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Psychol Med. 2009 Aug;39(8):1237-45. doi: 10.1017/S0033291708004662. Epub 2008 Dec 11.

Mood lability and psychopathology in youth.

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Department of Child and Adolescent Psychiatry, Institute of Psychiatry at King's College London, 16 De Crespigny Park, Denmark Hill, London, UK.



Mood lability is a concept widely used. However, data on its prevalence and morbid associations are scarce. We sought to establish the occurrence and importance of mood lability in a large community sample of children and adolescents by testing a priori hypotheses.


Cross-sectional data were taken from a national mental health survey including 5326 subjects aged 8-19 years in the UK. The outcomes were prevalence and characteristics of mood lability and its associations with psychopathology and overall impairment.


Mood lability occurred in more than 5% of the population of children and adolescents, both by parent and self-report. Mood lability was strongly associated with a wide range of psychopathology and was linked to significant impairment even in the absence of psychiatric disorders. Mood lability was particularly strongly associated with co-morbidity between internalizing and externalizing disorders, even when adjusting for the association with individual disorders. The pattern of results did not change after excluding youth with bipolar disorder or with episodes of elated mood.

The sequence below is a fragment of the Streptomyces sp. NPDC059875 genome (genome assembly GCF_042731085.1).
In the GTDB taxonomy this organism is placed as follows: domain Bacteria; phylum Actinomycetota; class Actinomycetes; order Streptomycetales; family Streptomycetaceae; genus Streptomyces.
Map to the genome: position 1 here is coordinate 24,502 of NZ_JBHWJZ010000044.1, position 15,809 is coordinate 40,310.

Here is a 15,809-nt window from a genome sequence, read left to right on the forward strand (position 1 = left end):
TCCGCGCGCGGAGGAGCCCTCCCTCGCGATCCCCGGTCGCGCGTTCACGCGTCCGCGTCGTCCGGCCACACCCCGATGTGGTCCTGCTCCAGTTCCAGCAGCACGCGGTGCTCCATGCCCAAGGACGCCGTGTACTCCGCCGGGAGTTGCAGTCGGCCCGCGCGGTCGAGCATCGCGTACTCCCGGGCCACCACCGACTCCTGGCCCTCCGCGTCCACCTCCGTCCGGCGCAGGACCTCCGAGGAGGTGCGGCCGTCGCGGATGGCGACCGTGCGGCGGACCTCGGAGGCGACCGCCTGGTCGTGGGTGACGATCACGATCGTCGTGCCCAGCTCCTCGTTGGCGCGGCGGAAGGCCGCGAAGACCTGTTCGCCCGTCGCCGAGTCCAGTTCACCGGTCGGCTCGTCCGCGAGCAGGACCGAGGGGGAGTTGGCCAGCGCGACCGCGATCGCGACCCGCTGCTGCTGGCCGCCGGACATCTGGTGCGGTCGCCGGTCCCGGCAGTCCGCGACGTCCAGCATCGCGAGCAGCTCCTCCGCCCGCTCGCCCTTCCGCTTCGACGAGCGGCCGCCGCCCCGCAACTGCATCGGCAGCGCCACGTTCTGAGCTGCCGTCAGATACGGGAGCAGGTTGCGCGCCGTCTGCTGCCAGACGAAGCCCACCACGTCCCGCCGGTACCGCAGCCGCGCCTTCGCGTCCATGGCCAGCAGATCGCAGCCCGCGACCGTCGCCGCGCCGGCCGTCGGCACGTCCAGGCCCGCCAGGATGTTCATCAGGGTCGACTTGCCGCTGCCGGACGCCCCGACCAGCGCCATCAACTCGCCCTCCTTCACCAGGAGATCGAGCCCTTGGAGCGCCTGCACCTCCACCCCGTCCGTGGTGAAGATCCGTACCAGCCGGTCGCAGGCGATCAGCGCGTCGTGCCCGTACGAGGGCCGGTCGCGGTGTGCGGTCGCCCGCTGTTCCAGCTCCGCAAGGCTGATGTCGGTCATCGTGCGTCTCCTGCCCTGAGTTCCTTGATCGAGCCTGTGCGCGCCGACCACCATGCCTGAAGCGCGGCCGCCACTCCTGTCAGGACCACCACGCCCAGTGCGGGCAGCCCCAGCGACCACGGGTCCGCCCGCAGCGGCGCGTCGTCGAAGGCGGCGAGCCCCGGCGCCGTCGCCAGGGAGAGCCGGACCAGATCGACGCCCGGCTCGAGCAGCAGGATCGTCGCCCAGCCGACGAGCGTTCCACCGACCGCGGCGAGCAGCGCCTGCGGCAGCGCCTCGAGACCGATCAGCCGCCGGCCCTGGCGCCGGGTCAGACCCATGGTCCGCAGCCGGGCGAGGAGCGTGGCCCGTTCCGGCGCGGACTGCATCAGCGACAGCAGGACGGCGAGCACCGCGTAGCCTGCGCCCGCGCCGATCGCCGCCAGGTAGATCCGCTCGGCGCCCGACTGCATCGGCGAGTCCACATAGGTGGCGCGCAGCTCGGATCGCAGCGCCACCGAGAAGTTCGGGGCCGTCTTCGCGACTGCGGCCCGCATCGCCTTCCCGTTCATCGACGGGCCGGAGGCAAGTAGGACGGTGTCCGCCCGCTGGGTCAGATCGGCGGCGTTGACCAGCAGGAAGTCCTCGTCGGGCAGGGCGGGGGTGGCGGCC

Clinically significant mood lability is relatively common in the community. Our findings indicate that mood lability is not a mere consequence of other psychopathology in that it is associated with significant impairment even in the absence of psychiatric diagnoses. Moreover, the pattern of association of mood lability with co-morbidity suggests that it could be a risk factor shared by both internalizing and externalizing disorders. Our data point to the need for greater awareness of mood lability and its implications for treatment.

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